Restoration in Venice Lagoon
2.3 Assessment of Benthic Communities – Levin, McMillan
Macrofaunal invertebrates (animals retained on a 0.3 mm mesh) inhabiting marine sediments provide key indicators of ecosystem health. Assessment of benthic communities within Type A and B sediments will be made for existing sediments and the experimentally manipulated sediment banks. Using quantitative sediment cores we will examine (a) animal density (b) vertical distribution within sediments (c) taxonomic composition (d) species diversity and dominance, (e) feeding and dwelling modes, and (f) measures of community similarity. These assessments are critical for understanding sediment modifications and the fate of contaminants. We will attempt to create an index or indicators of assemblage ‘health’. Both univariate and multivariate statistical techniques will be applied to community data to assess differences between Type A and B sediments, mercury- versus chromium-contaminated sediments, transplanted versus control sediments, time series and other treatments. In addition, the relationships between measures of community structure (abundance, diversity indices, vertical distribution and feeding patterns) and geochemical/contaminant parameters will be examined through regression and multivariate approaches (e.g., BIO-ENV). Macrobiological results will be integrated with the studies of foraminifera, ostracods, and brittlestar toxicity as well as with geochemical microbiological and physical finds to provide a comprehensive overview of the consequences of sediment manipulation.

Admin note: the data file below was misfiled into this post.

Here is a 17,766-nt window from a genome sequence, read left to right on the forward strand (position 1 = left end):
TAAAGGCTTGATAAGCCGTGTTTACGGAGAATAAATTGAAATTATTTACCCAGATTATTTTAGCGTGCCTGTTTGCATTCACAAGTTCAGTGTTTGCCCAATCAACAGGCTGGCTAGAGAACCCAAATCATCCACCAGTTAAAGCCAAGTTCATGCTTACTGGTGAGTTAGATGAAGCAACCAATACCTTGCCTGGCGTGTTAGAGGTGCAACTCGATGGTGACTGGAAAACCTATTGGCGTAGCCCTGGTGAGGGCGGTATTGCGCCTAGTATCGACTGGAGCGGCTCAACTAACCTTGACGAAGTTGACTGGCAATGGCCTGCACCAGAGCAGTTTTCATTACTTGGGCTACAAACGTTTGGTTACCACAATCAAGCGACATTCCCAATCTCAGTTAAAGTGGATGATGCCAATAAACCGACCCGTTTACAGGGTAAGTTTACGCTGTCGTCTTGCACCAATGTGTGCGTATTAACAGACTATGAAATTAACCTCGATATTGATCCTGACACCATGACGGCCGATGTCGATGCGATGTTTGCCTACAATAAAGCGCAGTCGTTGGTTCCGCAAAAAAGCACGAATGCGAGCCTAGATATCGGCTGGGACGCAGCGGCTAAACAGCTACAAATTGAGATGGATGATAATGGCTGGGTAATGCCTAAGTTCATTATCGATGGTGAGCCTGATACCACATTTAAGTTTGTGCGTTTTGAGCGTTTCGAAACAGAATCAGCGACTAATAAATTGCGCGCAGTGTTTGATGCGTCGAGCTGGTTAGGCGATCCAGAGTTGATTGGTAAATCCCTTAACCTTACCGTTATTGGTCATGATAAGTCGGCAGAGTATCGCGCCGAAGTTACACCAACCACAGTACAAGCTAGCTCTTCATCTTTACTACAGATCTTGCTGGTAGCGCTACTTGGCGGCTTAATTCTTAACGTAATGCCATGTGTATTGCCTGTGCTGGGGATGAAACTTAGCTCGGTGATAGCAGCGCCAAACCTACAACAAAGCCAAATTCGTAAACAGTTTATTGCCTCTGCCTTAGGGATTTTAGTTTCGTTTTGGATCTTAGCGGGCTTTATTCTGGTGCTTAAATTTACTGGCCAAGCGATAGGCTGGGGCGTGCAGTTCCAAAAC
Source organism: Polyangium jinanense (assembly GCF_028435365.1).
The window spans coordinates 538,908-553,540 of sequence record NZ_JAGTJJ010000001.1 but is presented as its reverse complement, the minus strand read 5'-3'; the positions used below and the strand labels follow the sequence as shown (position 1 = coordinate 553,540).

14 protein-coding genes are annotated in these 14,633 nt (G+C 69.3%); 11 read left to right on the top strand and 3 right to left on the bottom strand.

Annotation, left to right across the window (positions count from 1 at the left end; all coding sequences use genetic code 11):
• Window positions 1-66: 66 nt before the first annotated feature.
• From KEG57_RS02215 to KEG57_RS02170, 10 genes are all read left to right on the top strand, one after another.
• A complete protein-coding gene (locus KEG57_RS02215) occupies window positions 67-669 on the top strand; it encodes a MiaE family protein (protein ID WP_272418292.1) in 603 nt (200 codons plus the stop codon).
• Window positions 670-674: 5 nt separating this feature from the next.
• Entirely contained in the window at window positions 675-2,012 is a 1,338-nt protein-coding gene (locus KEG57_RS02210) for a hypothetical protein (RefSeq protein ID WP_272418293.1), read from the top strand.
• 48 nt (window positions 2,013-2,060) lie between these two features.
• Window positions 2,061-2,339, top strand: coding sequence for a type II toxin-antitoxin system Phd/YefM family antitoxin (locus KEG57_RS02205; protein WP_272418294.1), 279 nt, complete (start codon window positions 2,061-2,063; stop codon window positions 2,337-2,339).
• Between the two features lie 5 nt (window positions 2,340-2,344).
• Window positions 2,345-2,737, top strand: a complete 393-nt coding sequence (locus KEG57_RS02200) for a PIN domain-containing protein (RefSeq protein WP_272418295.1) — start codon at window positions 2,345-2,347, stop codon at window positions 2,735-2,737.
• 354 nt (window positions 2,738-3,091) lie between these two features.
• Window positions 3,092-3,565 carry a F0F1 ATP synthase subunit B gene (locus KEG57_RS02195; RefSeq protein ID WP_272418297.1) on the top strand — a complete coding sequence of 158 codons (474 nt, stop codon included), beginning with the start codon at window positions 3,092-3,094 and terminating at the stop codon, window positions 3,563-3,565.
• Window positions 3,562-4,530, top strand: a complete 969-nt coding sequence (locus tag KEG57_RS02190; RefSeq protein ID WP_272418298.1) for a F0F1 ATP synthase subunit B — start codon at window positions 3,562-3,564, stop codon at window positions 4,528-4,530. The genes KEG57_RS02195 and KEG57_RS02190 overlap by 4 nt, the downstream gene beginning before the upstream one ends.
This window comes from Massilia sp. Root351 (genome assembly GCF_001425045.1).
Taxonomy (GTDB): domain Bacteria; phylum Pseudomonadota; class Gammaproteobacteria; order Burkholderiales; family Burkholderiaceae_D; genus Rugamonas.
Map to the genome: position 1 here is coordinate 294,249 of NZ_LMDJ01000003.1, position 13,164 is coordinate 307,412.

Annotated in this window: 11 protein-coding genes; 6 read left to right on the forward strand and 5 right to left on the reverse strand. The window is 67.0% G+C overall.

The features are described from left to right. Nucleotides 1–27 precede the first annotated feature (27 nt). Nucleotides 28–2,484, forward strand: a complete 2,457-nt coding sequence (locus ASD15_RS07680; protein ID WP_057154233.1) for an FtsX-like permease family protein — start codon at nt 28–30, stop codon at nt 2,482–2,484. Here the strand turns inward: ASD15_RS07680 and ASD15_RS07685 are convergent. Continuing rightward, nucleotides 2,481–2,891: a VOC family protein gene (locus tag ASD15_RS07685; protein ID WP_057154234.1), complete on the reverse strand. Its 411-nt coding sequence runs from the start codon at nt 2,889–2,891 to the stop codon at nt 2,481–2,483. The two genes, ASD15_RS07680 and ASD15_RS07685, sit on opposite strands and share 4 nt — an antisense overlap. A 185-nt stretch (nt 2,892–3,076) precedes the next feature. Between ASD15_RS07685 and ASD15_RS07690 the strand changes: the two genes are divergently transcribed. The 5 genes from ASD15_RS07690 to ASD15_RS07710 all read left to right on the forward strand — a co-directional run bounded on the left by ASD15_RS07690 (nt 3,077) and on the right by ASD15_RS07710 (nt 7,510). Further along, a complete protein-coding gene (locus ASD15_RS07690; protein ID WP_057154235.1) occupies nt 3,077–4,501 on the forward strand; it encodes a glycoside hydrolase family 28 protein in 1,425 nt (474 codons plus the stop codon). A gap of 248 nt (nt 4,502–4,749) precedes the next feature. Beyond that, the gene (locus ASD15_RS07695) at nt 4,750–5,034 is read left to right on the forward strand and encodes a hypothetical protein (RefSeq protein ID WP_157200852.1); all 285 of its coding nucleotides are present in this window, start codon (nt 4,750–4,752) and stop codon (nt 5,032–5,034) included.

An auxiliary study is proposed to investigate the successful colonization and development of salt marshes restored with Type B sediments, relative to control (undisturbed) salt marshes. Lessons learned from contaminated sediment effects on marsh succession can guide design and analysis of sub-tidal sediment movement projects. The marsh study would focus on development of vascular plant, algal and animal communities, examining several restored marshes of different ages and comparing them to nearby reference marshes. Specific measurements would involve restored versus natural comparisons of plant cover and species richness, epifaunal and infaunal animal density, diversity and composition, and food web structure, based on stable isotopic analyses. Given the importance of functional as well as structural recovery, we will specifically address (a) the degree to which the base of the food chain is similar in Type B sediment marshes and natural marshes and (b) whether differences in food availability are driving the structure of consumer communities.
December 18, 2007
Checkley Production and Media